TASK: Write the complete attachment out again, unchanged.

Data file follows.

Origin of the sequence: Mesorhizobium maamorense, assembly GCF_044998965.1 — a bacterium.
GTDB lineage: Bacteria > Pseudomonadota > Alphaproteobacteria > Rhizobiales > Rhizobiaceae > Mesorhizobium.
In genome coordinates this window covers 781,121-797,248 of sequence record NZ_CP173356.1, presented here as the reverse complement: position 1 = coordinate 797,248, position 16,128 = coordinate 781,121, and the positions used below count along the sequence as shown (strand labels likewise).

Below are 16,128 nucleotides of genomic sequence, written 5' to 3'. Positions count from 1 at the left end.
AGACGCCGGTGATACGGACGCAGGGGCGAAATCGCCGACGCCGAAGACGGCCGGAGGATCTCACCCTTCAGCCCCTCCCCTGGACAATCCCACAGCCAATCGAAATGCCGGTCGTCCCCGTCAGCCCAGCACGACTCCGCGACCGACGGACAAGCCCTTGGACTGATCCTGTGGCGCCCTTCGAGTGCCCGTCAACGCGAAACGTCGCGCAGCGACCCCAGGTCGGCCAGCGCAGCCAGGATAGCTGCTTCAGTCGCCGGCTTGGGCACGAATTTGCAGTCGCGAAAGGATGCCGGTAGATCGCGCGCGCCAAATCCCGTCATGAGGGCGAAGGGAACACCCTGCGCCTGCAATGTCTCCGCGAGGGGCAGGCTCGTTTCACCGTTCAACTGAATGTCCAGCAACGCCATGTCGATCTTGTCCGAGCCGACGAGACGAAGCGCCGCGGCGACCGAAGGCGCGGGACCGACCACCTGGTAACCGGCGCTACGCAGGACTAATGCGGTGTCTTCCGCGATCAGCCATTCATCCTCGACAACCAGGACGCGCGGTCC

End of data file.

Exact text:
Origin of the sequence: Mesorhizobium maamorense, assembly GCF_044998965.1 — a bacterium.
GTDB lineage: Bacteria > Pseudomonadota > Alphaproteobacteria > Rhizobiales > Rhizobiaceae > Mesorhizobium.
In genome coordinates this window covers 781,121-797,248 of sequence record NZ_CP173356.1, presented here as the reverse complement: position 1 = coordinate 797,248, position 16,128 = coordinate 781,121, and the positions used below count along the sequence as shown (strand labels likewise).

Below are 16,128 nucleotides of genomic sequence, written 5' to 3'. Positions count from 1 at the left end.
AGACGCCGGTGATACGGACGCAGGGGCGAAATCGCCGACGCCGAAGACGGCCGGAGGATCTCACCCTTCAGCCCCTCCCCTGGACAATCCCACAGCCAATCGAAATGCCGGTCGTCCCCGTCAGCCCAGCACGACTCCGCGACCGACGGACAAGCCCTTGGACTGATCCTGTGGCGCCCTTCGAGTGCCCGTCAACGCGAAACGTCGCGCAGCGACCCCAGGTCGGCCAGCGCAGCCAGGATAGCTGCTTCAGTCGCCGGCTTGGGCACGAATTTGCAGTCGCGAAAGGATGCCGGTAGATCGCGCGCGCCAAATCCCGTCATGAGGGCGAAGGGAACACCCTGCGCCTGCAATGTCTCCGCGAGGGGCAGGCTCGTTTCACCGTTCAACTGAATGTCCAGCAACGCCATGTCGATCTTGTCCGAGCCGACGAGACGAAGCGCCGCGGCGACCGAAGGCGCGGGACCGACCACCTGGTAACCGGCGCTACGCAGGACTAATGCGGTGTCTTCCGCGATCAGCCATTCATCCTCGACAACCAGGACGCGCGGTCC